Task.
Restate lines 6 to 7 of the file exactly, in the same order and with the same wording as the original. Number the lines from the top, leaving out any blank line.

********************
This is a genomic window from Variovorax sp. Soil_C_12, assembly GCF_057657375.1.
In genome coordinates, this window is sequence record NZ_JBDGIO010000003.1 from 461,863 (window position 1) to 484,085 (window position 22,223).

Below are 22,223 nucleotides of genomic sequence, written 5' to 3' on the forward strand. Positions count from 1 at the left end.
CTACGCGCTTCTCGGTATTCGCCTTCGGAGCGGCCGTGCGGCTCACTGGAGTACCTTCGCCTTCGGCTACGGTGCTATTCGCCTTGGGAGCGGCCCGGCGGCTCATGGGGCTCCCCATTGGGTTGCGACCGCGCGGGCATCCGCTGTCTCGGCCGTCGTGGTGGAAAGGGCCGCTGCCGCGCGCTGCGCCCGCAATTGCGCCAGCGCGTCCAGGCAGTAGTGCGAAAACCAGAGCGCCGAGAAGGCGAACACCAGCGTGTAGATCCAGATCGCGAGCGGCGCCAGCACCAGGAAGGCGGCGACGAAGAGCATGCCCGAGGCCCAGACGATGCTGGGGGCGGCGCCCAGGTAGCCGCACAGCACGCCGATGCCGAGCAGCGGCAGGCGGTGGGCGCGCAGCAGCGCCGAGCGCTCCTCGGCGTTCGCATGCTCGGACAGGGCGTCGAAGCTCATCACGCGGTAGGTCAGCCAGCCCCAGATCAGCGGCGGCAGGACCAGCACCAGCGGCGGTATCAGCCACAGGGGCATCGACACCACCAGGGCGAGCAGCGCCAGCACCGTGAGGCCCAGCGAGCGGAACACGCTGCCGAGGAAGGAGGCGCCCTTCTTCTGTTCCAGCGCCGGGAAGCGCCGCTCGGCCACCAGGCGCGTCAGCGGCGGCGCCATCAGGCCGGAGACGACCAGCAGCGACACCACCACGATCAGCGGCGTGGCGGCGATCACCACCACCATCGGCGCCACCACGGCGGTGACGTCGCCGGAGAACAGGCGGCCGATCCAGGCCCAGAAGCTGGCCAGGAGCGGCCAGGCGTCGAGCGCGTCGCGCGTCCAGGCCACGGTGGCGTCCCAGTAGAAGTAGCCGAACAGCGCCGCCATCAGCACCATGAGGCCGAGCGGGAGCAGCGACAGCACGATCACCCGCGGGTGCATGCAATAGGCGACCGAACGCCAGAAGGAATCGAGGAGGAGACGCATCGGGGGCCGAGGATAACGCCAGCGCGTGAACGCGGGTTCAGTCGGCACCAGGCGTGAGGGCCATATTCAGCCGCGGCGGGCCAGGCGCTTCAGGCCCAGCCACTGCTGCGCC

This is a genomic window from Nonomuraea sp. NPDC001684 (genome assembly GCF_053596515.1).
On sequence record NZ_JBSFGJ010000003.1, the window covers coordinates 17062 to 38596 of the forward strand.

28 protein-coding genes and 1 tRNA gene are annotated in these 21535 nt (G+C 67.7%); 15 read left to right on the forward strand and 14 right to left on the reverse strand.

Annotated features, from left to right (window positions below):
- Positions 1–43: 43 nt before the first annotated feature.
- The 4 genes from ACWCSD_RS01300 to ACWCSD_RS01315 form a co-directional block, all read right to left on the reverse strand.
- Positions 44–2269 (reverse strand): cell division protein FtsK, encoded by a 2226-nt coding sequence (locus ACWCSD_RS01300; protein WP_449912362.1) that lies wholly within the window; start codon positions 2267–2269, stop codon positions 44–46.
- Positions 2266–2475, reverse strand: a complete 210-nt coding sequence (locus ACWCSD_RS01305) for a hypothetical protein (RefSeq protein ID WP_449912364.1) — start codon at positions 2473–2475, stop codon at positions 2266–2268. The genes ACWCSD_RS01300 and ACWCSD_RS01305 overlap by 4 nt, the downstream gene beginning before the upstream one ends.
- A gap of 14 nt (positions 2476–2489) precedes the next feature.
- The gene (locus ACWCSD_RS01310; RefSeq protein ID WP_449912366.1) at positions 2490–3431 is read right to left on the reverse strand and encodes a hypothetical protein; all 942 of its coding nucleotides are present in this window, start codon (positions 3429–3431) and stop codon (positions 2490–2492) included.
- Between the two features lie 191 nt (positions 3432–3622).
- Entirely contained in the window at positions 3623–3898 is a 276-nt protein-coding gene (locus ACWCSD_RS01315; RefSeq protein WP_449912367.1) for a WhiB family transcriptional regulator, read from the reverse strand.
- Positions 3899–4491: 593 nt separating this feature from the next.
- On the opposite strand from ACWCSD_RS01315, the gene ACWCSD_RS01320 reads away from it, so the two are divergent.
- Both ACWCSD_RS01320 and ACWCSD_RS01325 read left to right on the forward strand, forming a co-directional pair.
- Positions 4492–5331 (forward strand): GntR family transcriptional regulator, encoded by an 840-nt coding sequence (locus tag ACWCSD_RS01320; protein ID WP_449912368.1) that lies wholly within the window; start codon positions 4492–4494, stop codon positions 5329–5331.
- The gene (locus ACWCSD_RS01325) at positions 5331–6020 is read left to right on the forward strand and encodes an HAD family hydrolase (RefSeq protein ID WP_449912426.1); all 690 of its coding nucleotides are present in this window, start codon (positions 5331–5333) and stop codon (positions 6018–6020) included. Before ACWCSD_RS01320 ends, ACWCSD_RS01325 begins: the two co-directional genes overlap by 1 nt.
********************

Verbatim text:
On sequence record NZ_JBSFGJ010000003.1, the window covers coordinates 17062 to 38596 of the forward strand.

28 protein-coding genes and 1 tRNA gene are annotated in these 21535 nt (G+C 67.7%); 15 read left to right on the forward strand and 14 right to left on the reverse strand.